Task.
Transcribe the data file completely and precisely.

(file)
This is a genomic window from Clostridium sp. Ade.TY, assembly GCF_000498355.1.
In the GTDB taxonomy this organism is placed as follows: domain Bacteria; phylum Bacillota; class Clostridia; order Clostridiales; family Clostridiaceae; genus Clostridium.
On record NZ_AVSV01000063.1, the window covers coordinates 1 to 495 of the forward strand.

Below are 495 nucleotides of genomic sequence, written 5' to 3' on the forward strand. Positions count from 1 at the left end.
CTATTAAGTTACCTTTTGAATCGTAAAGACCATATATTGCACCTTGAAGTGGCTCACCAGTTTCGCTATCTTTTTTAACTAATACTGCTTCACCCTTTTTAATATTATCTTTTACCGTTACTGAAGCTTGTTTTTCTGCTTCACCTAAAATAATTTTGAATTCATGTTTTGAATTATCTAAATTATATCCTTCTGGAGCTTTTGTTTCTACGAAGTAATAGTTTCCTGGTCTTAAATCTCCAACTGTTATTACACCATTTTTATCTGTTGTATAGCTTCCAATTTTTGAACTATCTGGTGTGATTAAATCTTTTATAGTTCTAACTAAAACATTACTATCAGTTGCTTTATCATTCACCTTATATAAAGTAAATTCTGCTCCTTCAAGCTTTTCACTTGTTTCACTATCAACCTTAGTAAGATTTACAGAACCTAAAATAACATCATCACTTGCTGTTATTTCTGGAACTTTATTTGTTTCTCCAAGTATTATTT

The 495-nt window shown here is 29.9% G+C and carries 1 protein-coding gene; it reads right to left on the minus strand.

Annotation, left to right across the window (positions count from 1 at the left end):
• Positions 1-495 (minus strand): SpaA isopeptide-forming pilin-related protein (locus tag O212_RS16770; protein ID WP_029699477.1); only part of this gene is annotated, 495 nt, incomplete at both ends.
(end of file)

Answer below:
This is a genomic window from Clostridium sp. Ade.TY, assembly GCF_000498355.1.
In the GTDB taxonomy this organism is placed as follows: domain Bacteria; phylum Bacillota; class Clostridia; order Clostridiales; family Clostridiaceae; genus Clostridium.
On record NZ_AVSV01000063.1, the window covers coordinates 1 to 495 of the forward strand.

Below are 495 nucleotides of genomic sequence, written 5' to 3' on the forward strand. Positions count from 1 at the left end.
CTATTAAGTTACCTTTTGAATCGTAAAGACCATATATTGCACCTTGAAGTGGCTCACCAGTTTCGCTATCTTTTTTAACTAATACTGCTTCACCCTTTTTAATATTATCTTTTACCGTTACTGAAGCTTGTTTTTCTGCTTCACCTAAAATAATTTTGAATTCATGTTTTGAATTATCTAAATTATATCCTTCTGGAGCTTTTGTTTCTACGAAGTAATAGTTTCCTGGTCTTAAATCTCCAACTGTTATTACACCATTTTTATCTGTTGTATAGCTTCCAATTTTTGAACTATCTGGTGTGATTAAATCTTTTATAGTTCTAACTAAAACATTACTATCAGTTGCTTTATCATTCACCTTATATAAAGTAAATTCTGCTCCTTCAAGCTTTTCACTTGTTTCACTATCAACCTTAGTAAGATTTACAGAACCTAAAATAACATCATCACTTGCTGTTATTTCTGGAACTTTATTTGTTTCTCCAAGTATTATTT

The 495-nt window shown here is 29.9% G+C and carries 1 protein-coding gene; it reads right to left on the minus strand.

Annotation, left to right across the window (positions count from 1 at the left end):
• Positions 1-495 (minus strand): SpaA isopeptide-forming pilin-related protein (locus tag O212_RS16770; protein ID WP_029699477.1); only part of this gene is annotated, 495 nt, incomplete at both ends.